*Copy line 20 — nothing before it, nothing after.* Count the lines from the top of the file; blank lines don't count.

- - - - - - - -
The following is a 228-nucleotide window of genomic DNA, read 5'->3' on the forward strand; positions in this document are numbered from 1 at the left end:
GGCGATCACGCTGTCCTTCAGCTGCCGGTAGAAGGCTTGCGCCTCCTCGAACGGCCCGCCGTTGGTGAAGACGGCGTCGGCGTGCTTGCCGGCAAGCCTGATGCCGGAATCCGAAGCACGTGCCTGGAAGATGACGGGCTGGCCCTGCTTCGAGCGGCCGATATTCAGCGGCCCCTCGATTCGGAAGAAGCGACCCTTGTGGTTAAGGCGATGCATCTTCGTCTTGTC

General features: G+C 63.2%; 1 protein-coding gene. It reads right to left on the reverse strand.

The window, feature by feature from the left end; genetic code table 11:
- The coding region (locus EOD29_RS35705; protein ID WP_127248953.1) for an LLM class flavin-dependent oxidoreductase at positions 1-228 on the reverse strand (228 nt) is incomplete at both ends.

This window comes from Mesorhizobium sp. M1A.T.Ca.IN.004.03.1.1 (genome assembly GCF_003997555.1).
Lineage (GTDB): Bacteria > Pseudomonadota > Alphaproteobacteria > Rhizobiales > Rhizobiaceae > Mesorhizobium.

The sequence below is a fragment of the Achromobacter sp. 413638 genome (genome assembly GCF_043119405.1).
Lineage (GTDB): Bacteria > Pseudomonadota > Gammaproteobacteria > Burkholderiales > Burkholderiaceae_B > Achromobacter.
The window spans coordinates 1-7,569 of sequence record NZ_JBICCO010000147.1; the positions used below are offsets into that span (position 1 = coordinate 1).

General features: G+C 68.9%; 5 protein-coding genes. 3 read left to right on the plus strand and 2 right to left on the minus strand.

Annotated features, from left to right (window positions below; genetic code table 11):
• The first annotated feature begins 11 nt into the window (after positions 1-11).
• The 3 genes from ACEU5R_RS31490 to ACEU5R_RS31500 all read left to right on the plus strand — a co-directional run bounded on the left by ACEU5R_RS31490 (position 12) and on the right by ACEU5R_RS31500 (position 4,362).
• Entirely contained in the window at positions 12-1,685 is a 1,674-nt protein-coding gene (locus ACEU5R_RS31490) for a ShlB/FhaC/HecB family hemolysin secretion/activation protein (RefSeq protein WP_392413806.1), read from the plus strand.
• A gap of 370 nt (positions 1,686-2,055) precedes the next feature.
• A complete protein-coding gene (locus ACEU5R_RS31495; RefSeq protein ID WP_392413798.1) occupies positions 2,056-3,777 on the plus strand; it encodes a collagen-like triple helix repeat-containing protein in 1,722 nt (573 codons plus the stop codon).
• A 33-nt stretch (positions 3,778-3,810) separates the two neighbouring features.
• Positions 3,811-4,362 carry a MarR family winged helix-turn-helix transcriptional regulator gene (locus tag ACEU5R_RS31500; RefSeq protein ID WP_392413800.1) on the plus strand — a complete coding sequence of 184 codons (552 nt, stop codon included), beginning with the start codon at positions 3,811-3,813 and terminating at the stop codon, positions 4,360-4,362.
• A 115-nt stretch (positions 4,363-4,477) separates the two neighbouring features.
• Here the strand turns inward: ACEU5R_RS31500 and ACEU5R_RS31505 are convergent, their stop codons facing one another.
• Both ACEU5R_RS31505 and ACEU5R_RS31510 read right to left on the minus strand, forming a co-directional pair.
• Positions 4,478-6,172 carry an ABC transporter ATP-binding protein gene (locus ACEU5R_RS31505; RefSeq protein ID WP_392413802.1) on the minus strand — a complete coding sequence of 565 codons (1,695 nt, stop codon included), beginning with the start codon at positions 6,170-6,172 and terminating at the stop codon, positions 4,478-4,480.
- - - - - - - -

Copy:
• A 115-nt stretch (positions 4,363-4,477) separates the two neighbouring features.